this pic shows the three inner roof corner pieces in place but not yet glued in
But before any of that could happen a jig needed to be made to allow the making of no less than 30 corner beams which were laminated using strips of 3 mm plywood and glued with epoxy. In fact to speed things up I made two jigs and every day I made two corner beams so that after two weeks they were all made. These corner beams were attached to straight beams and the framework took shape. In the end the whole framework only weighed just 23 kilos which was very promising. At this stage it did not have very much strength but I knew that as each panel was fitted it would get stronger and stronger.
To give the structure strength all the inner curved corner pieces were bent and glued in first. The plywood has to be cut from the sheet in a certain way as plywood bends easier in one direction than an other. If you don’t get this right, there’s no way you’ll ever get the plywood to bend without breaking or stressing the framework out too much. Once they were all in place the XPS insulation was added and then the outer curved pieces were fitted. Now the structure was getting quite strong and it was time to consider how to make the inner and outer top roof corner areas.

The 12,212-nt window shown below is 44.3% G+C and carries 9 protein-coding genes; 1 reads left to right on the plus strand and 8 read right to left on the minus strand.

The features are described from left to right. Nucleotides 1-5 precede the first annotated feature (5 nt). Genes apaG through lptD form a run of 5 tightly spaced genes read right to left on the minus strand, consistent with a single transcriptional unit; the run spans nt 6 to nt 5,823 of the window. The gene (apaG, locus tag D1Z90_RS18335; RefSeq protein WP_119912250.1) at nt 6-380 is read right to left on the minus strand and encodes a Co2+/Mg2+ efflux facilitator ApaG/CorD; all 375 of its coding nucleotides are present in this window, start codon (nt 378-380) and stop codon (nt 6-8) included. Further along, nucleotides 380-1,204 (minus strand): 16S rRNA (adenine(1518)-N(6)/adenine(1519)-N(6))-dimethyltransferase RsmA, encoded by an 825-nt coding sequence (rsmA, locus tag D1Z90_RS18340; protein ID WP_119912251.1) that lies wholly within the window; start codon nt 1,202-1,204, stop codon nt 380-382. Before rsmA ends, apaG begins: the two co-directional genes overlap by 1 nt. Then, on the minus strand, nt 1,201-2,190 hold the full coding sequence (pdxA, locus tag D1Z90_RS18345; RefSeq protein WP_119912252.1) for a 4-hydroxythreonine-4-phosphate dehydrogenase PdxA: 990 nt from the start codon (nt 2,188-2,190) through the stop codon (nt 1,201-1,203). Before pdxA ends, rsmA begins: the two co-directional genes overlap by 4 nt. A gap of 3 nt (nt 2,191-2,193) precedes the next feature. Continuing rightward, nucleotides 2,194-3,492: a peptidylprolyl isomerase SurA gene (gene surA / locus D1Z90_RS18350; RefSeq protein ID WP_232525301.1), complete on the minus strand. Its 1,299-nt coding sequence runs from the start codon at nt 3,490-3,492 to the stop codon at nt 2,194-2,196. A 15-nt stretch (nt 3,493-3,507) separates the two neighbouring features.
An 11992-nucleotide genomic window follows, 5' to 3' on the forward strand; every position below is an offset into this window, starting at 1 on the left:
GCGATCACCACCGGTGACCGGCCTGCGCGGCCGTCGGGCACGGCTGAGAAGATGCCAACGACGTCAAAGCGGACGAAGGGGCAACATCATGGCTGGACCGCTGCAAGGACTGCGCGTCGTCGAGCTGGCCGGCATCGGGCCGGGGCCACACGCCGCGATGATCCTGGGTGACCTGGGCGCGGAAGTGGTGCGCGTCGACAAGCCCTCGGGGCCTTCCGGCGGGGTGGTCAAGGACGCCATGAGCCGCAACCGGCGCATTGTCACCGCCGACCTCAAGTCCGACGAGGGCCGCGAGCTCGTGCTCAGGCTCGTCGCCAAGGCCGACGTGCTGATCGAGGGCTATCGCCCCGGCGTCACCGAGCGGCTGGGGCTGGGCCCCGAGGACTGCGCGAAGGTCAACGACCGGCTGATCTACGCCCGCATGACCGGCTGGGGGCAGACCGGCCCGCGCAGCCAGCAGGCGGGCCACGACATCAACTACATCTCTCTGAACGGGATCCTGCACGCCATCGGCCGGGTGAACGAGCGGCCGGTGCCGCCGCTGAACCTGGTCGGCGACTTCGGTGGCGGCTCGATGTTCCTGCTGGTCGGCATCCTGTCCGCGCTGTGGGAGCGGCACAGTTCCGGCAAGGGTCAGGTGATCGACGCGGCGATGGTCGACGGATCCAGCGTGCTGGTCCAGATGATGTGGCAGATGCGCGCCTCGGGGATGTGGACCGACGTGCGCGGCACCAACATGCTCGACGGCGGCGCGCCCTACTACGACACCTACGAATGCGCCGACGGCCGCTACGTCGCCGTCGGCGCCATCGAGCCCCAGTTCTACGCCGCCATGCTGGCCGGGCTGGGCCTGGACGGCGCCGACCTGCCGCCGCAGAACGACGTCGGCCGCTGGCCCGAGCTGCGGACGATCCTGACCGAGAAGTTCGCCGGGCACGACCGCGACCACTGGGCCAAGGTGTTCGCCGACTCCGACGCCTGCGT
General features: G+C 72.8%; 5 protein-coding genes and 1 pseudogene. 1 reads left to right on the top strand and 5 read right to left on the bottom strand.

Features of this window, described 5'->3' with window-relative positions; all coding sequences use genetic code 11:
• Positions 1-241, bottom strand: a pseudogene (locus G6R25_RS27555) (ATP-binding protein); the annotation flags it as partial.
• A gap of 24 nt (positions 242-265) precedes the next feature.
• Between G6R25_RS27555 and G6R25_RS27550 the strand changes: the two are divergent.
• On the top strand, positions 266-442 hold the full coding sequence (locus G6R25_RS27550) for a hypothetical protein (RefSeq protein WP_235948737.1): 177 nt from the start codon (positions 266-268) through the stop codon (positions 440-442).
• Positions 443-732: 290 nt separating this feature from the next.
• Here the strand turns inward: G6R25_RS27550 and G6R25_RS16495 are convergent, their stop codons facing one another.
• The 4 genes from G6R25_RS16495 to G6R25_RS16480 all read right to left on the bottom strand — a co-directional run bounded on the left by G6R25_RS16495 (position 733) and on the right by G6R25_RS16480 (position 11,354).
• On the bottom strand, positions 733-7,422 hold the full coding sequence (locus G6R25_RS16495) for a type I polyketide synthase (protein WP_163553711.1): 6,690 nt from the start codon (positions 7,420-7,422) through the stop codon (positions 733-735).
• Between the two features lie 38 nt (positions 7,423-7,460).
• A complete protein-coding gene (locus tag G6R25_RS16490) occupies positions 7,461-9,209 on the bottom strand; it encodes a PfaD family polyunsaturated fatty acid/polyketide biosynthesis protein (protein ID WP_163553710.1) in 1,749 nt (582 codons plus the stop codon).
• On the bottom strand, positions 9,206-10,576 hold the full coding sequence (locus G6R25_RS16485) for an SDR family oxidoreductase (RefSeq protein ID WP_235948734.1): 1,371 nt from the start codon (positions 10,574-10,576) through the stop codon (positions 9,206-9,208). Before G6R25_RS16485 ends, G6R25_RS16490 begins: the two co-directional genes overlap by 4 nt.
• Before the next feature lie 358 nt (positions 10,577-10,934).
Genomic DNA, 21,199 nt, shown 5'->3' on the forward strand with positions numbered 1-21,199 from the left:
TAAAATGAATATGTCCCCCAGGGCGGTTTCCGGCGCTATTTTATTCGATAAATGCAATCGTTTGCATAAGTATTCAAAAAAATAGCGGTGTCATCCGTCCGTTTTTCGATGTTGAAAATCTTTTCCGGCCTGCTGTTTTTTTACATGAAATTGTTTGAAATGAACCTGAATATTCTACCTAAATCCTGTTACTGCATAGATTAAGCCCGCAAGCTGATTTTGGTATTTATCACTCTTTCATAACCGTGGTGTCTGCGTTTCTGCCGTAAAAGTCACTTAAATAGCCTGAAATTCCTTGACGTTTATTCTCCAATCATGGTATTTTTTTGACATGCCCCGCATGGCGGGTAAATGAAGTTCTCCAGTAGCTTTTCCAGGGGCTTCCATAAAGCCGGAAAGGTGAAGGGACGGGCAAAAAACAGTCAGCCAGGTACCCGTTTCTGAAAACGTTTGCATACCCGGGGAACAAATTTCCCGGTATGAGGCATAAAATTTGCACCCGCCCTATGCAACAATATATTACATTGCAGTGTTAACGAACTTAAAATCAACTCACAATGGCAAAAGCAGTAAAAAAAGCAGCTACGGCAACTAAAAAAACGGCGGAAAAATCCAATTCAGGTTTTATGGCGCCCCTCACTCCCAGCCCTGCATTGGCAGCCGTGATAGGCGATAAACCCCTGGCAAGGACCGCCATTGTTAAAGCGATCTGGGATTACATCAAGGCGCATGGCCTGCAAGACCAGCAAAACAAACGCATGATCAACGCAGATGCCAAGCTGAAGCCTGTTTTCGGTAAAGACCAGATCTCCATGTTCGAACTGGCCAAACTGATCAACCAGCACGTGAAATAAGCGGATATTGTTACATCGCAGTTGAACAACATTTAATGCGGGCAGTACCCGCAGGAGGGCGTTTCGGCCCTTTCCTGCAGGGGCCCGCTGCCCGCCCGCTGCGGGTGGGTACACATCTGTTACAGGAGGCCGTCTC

At first I thought I would use four pieces on the inside but it soon became obvious that although it might have been possible it was not easy and that would not do. So in the end I created a kind of ‘joggled’ arrangement where I used three pieces and the centre one had a kind of arrow shaped top to it. Using just three parts simplified the process as the centre piece could be fitted and then templates made for the remaining gaps.
Obviously XPS would be too rigid for the corner section insulation so instead I used some wool that I had left over from another job but any soft material would have worked. It’s never easy making curved things from straight materials and it’s even harder when the curves go in two directions. In the end the outside roof corners had to have four pieces. It could have been ‘rounder’ if I had used six pieces say but to keep the build as simple as possible I went with the minimum which was four. The pieces have to be glued in one at a time so that the next piece has something solid to join to. It took a while to do the inside and outside corners but that was to be expected as all in all there are 28 pieces making them up and that is almost half the number of panels in the entire caravan!